|Sources of Worker Unrest
|Digital History ID 3187|
Many American workers experienced the economic transformations
of the late 19th century in terms of a wrenching loss of
status. For free white men, pre-Civil War America, more than any
previous society, was a society of independent producers and property
holders. Farmers, shopkeepers, and craftsmen generally owned the
property they worked. About four-fifths of free adult men owned
property on the eve of the Civil War. High rates of physical mobility
combined with the availability of western lands to foster a sense
that the opportunity to acquire property was available to anyone
who had sufficient industry and initiative.
After the Civil War, however, many American workers feared
that their status was rapidly eroding. The expanding size of factories
made relations between labor and management increasingly impersonal.
Mechanization allowed many industries to substitute semi-skilled
and unskilled laborers for skilled craft workers. A massive influx
of immigrants from southern and eastern Europe saturated labor
markets, slowing the growth of working-class incomes.
Echoing earlier debates over slavery, many working men and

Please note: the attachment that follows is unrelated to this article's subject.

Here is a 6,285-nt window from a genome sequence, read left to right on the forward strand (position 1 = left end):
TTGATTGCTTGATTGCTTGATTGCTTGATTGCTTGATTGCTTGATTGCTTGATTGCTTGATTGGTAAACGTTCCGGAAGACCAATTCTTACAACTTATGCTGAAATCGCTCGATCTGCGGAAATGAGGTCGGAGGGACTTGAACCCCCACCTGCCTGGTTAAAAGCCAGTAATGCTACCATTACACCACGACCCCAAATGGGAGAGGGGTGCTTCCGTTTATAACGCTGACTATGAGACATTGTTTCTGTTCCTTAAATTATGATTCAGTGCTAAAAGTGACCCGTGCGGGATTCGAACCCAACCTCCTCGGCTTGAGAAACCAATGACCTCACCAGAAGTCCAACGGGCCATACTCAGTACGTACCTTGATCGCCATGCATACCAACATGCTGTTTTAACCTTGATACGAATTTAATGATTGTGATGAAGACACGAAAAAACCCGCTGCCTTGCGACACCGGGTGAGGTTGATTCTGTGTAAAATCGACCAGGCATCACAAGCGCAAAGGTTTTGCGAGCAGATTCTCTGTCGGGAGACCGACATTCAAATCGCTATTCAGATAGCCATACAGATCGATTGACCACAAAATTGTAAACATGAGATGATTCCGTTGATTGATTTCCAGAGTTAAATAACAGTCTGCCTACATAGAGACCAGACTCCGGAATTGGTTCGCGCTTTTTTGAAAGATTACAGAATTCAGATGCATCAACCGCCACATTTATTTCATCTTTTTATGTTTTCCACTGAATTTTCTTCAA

women feared that the great industrialists were imposing a new
form of feudalism in America, which was reducing "freemen"
to "wage slaves." They demanded "a fair day's wages
for a fair day's work" and an eight-hour work day. Native-born
workers, fearing competition from low-wage immigrant workers,
sometimes agitated for immigration restriction. Many observers
feared that the United States was on the brink of a ruinous class
At the end of the 19th century, American workers intensely
debated how they could best defend their interests in the face
of powerful national corporations. One of the most contentious
questions that late 19th century workers debated was whether
labor should agitate for higher wages, shorter hours, and better
working conditions, or for more fundamental transformations in
the nation's economy. Some of the earliest labor organizations
called for a "cooperative" rather than a corporate economy,
built around worker-controlled producer cooperatives.
Another source of controversy was whether unions should try
to organize whole industries (what are called industrial unions)
or organize particular skilled crafts (craft unions). Unlike unskilled
or semi-skilled craft workers who could be easily replaced by
immigrant labor, skilled craft workers, the "aristocracy
of labor," had greater power to bargain with employers.
What was at stake in these debates was the very meaning of
American democracy in a modern, industrial society. Among the
crucial questions was government's role in labor disputes: Would
government, at the local, state, and federal levels, align itself
with labor or management?
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